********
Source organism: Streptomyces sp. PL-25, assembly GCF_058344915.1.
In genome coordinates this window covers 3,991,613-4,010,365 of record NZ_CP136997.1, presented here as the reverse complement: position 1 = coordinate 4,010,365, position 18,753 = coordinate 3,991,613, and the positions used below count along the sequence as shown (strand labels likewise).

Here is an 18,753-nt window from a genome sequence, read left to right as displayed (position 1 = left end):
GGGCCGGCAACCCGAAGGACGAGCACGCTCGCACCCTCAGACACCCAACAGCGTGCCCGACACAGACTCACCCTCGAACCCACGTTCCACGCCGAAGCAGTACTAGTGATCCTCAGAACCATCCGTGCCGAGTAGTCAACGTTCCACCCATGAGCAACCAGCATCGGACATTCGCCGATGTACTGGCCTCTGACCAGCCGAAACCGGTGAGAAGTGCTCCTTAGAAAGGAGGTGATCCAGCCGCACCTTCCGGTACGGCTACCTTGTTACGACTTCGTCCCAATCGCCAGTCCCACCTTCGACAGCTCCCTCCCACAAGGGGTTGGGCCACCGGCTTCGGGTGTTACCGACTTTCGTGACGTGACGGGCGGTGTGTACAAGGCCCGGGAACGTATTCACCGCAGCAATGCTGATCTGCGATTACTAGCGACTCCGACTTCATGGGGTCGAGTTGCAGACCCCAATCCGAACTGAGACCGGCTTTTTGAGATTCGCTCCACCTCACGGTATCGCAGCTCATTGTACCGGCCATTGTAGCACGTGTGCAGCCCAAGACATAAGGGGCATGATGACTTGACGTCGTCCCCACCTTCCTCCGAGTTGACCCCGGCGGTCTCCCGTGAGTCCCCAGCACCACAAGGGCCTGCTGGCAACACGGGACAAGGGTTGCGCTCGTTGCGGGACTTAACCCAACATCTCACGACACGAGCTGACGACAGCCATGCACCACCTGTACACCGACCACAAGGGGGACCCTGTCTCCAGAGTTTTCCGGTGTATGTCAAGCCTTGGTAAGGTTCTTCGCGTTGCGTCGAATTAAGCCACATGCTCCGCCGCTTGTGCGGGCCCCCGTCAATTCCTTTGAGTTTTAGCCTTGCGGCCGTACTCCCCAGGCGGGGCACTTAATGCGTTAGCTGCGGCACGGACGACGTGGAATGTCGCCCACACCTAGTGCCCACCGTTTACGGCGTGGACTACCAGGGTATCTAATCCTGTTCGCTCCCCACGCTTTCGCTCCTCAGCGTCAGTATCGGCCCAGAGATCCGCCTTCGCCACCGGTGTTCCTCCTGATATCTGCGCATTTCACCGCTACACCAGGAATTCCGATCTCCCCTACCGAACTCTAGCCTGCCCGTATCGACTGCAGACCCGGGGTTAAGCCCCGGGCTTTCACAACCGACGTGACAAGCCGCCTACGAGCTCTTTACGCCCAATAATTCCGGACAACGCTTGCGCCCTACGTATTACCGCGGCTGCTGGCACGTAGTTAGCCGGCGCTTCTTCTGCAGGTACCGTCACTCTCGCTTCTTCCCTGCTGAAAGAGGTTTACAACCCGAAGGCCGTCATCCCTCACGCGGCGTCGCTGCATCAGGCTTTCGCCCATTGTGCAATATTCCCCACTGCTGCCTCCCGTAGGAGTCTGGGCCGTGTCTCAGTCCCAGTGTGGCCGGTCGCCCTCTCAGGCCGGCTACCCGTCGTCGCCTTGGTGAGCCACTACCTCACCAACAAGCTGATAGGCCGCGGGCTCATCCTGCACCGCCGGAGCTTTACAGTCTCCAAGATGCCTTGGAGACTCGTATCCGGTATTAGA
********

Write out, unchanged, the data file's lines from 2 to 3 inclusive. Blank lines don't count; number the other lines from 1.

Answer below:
In genome coordinates this window covers 3,991,613-4,010,365 of record NZ_CP136997.1, presented here as the reverse complement: position 1 = coordinate 4,010,365, position 18,753 = coordinate 3,991,613, and the positions used below count along the sequence as shown (strand labels likewise).

Here is an 18,753-nt window from a genome sequence, read left to right as displayed (position 1 = left end):